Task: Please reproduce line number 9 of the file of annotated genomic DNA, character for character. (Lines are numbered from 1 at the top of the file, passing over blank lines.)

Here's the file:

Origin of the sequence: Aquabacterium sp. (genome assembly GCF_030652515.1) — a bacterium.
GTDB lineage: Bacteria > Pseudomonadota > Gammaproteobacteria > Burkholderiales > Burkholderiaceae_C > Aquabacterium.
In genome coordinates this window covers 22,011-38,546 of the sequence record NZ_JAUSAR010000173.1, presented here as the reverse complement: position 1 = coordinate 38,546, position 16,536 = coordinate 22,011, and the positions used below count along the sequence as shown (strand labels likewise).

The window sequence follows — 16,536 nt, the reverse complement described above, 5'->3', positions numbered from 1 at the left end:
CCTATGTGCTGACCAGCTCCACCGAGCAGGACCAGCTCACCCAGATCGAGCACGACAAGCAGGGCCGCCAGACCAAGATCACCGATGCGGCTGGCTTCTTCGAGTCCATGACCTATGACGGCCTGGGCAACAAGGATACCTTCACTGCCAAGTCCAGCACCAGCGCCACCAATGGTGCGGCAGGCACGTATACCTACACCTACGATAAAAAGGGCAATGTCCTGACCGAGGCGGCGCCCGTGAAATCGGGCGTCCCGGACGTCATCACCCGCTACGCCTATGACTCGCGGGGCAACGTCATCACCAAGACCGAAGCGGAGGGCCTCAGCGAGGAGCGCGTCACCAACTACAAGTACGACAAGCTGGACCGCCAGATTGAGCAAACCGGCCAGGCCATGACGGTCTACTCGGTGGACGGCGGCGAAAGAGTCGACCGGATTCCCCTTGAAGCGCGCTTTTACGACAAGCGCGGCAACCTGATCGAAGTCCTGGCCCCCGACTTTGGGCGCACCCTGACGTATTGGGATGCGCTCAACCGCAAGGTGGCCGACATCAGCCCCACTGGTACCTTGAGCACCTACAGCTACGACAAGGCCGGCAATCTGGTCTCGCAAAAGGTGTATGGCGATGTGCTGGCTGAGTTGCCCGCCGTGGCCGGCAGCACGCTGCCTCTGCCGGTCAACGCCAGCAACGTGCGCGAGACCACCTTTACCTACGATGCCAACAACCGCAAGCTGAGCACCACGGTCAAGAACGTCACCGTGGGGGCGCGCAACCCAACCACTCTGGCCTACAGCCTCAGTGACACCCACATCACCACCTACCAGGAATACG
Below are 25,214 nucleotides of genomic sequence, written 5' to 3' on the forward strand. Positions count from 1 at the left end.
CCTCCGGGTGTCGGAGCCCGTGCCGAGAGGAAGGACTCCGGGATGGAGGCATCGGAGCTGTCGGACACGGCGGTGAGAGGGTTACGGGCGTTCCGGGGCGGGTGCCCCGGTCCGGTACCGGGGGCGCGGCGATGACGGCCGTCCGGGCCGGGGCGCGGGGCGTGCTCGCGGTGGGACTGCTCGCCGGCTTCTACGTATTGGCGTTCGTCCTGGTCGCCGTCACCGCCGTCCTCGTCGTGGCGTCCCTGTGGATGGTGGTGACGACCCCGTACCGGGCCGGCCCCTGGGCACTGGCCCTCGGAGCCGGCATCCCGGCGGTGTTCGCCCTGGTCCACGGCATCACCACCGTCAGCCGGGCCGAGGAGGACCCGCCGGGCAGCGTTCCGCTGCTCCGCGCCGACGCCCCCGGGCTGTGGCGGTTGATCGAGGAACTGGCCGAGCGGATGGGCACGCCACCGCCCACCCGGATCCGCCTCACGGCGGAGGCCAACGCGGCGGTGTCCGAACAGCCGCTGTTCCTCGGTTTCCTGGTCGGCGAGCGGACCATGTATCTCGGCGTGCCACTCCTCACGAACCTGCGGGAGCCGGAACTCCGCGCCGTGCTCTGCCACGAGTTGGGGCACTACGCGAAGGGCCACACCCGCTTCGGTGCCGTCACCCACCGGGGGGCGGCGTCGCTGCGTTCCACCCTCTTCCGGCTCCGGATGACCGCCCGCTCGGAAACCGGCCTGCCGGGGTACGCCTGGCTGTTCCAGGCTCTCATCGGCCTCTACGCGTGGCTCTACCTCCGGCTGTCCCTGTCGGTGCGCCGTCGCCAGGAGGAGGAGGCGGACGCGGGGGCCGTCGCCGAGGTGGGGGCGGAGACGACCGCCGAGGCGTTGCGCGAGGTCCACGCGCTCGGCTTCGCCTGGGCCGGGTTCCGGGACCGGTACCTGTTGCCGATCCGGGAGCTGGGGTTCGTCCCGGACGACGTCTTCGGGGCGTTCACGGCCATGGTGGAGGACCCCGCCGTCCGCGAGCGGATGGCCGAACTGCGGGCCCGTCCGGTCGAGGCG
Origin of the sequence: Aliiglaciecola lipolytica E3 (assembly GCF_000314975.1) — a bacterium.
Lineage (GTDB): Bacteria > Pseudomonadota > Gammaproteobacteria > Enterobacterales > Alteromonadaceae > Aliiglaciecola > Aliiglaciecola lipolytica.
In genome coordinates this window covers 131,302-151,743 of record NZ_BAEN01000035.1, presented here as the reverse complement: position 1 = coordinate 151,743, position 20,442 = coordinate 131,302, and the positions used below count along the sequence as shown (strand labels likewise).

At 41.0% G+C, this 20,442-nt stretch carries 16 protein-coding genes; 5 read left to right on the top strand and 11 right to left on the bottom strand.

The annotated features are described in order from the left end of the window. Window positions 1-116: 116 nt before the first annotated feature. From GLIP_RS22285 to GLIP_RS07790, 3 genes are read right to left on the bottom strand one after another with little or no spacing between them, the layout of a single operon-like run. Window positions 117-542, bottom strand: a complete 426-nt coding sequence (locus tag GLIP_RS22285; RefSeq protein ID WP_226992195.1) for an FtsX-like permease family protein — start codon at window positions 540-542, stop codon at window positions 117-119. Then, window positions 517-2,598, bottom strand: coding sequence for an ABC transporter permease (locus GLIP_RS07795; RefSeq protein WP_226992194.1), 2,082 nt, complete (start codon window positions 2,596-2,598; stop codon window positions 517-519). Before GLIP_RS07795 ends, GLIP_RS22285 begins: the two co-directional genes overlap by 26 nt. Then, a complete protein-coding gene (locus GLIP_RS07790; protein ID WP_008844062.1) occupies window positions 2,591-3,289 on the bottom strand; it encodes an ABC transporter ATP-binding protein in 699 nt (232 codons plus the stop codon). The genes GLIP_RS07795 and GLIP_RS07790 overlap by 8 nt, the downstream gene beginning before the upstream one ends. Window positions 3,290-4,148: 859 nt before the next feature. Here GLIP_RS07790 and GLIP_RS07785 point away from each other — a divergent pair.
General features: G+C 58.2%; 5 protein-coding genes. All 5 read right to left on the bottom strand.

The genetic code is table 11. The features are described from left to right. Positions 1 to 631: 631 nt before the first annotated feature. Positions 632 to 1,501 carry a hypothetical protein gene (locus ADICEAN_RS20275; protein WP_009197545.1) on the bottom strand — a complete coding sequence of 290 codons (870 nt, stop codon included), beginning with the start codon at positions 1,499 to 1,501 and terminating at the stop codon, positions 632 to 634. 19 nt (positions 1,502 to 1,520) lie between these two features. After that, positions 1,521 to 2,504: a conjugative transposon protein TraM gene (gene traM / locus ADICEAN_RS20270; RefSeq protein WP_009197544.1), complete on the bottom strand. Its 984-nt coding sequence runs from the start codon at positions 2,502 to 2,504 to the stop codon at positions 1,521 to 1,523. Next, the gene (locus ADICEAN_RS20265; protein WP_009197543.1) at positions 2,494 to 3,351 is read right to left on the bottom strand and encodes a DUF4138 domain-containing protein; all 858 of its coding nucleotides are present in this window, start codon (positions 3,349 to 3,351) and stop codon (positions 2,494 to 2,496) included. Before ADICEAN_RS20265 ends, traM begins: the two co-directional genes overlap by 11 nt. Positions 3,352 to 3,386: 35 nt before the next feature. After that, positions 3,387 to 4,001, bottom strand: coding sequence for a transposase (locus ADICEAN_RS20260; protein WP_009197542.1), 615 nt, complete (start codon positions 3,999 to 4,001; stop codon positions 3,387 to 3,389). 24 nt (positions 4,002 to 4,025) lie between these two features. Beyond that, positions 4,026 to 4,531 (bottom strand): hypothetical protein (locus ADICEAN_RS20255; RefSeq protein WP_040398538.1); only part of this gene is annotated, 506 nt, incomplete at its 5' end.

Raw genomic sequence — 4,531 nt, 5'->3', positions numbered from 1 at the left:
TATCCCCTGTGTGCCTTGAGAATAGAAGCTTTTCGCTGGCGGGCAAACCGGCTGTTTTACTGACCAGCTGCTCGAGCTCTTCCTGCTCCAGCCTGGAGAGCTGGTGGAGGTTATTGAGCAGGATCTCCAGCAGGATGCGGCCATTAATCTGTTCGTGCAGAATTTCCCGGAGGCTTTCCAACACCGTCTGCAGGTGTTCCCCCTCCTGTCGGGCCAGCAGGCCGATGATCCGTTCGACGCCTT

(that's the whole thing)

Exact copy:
Lineage (GTDB): Bacteria > Pseudomonadota > Gammaproteobacteria > Enterobacterales > Alteromonadaceae > Aliiglaciecola > Aliiglaciecola lipolytica.